Members of Task Force 2 from the Los Angeles County Fire Department recovered survivors from a building that collapsed in May after a major aftershock in Singati, a mountain village in Nepal.
Kashish Das AP

Originally published on Sun June 21, 2015 5:18 pm

California's Task Force 2 is ready for anything. As an elite disaster response team based in Los Angeles County, it has to be. But it's not just prepped for disasters at home — it's ready to respond to emergencies halfway around the world as well.

Just days after the devastating April 25 earthquake in Nepal, Task Force 2's firefighters, doctors and engineers were on the ground, helping rescue people.

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World
4:11 pm
Sun June 21, 2015

Snapshot Sleuthing Confirms Russian Military Presence In Ukraine

A soldier in the Russian army posed, rifle in hand, for a snapshot at a battlefield checkpoint. Simon Ostrovsky, at right, located the same spot in Vuhlehirsk, in Ukraine's Donetsk region.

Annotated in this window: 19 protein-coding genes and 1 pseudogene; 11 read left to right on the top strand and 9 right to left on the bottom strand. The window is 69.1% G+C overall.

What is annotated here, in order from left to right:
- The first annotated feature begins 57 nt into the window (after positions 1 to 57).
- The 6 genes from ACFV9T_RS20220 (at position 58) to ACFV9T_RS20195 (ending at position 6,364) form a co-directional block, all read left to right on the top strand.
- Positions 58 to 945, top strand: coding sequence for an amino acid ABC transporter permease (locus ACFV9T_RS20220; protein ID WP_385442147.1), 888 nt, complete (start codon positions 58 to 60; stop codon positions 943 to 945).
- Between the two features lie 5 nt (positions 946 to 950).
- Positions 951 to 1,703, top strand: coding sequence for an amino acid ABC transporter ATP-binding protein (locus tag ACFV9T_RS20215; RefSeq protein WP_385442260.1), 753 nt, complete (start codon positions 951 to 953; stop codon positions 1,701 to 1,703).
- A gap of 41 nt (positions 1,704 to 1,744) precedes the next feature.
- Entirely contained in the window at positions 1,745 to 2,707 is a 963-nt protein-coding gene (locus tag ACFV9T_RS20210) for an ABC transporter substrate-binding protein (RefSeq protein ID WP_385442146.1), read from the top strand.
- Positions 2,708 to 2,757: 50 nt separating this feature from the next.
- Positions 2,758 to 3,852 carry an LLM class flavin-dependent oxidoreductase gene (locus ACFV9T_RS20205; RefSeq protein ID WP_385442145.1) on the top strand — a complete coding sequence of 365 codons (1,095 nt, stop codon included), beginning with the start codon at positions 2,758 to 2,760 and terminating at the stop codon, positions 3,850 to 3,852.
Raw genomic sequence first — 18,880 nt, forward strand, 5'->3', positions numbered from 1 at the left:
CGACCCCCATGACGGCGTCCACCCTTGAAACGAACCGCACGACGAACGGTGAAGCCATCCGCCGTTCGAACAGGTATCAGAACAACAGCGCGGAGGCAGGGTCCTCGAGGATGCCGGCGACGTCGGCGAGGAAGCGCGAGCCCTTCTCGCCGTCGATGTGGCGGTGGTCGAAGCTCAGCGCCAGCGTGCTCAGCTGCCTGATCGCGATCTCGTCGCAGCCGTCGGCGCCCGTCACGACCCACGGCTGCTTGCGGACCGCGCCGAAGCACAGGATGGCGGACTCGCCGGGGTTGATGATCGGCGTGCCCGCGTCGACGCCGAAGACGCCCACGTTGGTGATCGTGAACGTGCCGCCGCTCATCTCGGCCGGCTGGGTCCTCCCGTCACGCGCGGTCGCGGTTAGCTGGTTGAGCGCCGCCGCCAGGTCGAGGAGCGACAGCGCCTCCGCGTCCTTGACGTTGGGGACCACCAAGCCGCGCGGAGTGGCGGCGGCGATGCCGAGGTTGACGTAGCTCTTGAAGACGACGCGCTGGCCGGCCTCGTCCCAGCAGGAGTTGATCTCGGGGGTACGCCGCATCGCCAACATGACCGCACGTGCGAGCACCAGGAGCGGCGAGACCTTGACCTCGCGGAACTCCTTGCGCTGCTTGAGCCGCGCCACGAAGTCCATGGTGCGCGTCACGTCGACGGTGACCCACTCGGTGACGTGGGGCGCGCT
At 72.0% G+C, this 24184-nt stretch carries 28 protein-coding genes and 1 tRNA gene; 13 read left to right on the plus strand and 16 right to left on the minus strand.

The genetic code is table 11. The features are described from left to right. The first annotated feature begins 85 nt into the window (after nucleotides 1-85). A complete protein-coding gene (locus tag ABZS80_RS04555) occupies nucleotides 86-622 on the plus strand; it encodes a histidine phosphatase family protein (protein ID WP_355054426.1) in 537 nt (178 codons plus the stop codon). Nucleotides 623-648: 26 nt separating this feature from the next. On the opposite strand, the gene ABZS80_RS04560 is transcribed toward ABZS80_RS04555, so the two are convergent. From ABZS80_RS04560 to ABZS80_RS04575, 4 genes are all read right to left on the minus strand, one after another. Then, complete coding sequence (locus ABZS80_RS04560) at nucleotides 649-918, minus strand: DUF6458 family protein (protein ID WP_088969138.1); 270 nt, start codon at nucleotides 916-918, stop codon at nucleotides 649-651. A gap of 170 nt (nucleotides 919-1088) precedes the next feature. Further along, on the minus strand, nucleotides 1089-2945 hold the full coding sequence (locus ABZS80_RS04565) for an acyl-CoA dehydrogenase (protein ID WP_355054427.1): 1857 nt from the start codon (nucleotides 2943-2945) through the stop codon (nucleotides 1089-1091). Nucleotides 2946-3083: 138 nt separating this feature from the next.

VICE News

Originally published on Mon June 22, 2015 7:03 am

Reports of the Russian military helping pro-Russian separatist fighters in Ukraine are common — but can be hard to confirm. Russia denies that its soldiers are fighting in Ukraine.

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Middle East
7:27 am
Sun June 21, 2015

For A British Man, Fighting ISIS Was Simply The Right Thing To Do

Seen here in an undated photograph, Macer Gifford — an alias he uses to protect his family — left his job as a financial trader in London to fight ISIS in Syria.
Courtesy of Macer Gifford

Originally published on Sun June 21, 2015 2:48 pm

We have heard about how ISIS is recruiting foreign fighters to join its ranks. But it's happening on the other side as well.

Just last week, a Massachusetts man who died fighting against ISIS in Syria was laid to rest.

Last year, a British man who calls himself Macer Gifford left his job as a financial trader in London and went to join the Kurds and fight the self-declared Islamic State in Syria.

Gifford spoke on the condition that NPR not reveal his real name, because he fears for the safety of his family in the UK.

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Book News & Features
6:57 am
Sun June 21, 2015

A Boy And A Brutal Slaughter In 'Caminar'

Originally published on Mon June 22, 2015 9:26 am

Copyright 2015 NPR. To see more, visit http://www.npr.org/.

Transcript

RACHEL MARTIN, HOST: